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Biotechnology and Governance in Australia and Sweden: Path Dependency or Institutional Convergence?

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The development of new generic technologies occurs within traditional structures of industry-government interaction, but also unleashes a process of 'creative destruction' generating new institutional patterns. This article, focusing on biotechnology, describes and compares policy processes and institutional arrangements in Australia and Sweden. The Swedish biotechnology sector displays a pattern of fragmentation and relatively weak state steering. Australia, by contrast, has implemented a set of comparatively coordinated regulatory and other measures to foster the growth of biotechnology. This observation contradicts the characterisation of Sweden as a 'strong state' economy, and challenges the depiction of Australia as lacking in state steering capacity. The relative open-endedness of the search in these countries for a mode of regulation of biotechnology suggests that the role of the state in economic restructuring today is fundamentally distinct from that of earlier periods.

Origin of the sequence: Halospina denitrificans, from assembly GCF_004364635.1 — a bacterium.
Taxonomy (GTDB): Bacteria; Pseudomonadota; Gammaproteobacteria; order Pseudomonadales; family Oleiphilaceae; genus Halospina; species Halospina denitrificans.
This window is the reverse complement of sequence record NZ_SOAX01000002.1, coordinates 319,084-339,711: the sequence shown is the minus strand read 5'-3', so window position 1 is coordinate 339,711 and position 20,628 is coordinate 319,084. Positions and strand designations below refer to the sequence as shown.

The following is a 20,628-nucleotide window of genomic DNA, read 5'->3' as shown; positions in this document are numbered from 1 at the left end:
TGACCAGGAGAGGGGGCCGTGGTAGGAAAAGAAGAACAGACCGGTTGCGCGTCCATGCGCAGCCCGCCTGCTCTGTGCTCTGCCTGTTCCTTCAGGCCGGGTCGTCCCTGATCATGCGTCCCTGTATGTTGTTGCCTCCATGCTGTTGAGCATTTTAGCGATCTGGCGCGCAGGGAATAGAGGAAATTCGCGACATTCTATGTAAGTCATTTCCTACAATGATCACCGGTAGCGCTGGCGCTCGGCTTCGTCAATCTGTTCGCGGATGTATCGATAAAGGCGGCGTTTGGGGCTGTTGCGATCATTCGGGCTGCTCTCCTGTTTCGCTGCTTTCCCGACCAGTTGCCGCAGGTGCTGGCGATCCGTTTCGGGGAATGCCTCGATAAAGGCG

Document Type: Research Article

Affiliations: Deakin University University of Lund

Publication date: March 1, 2003

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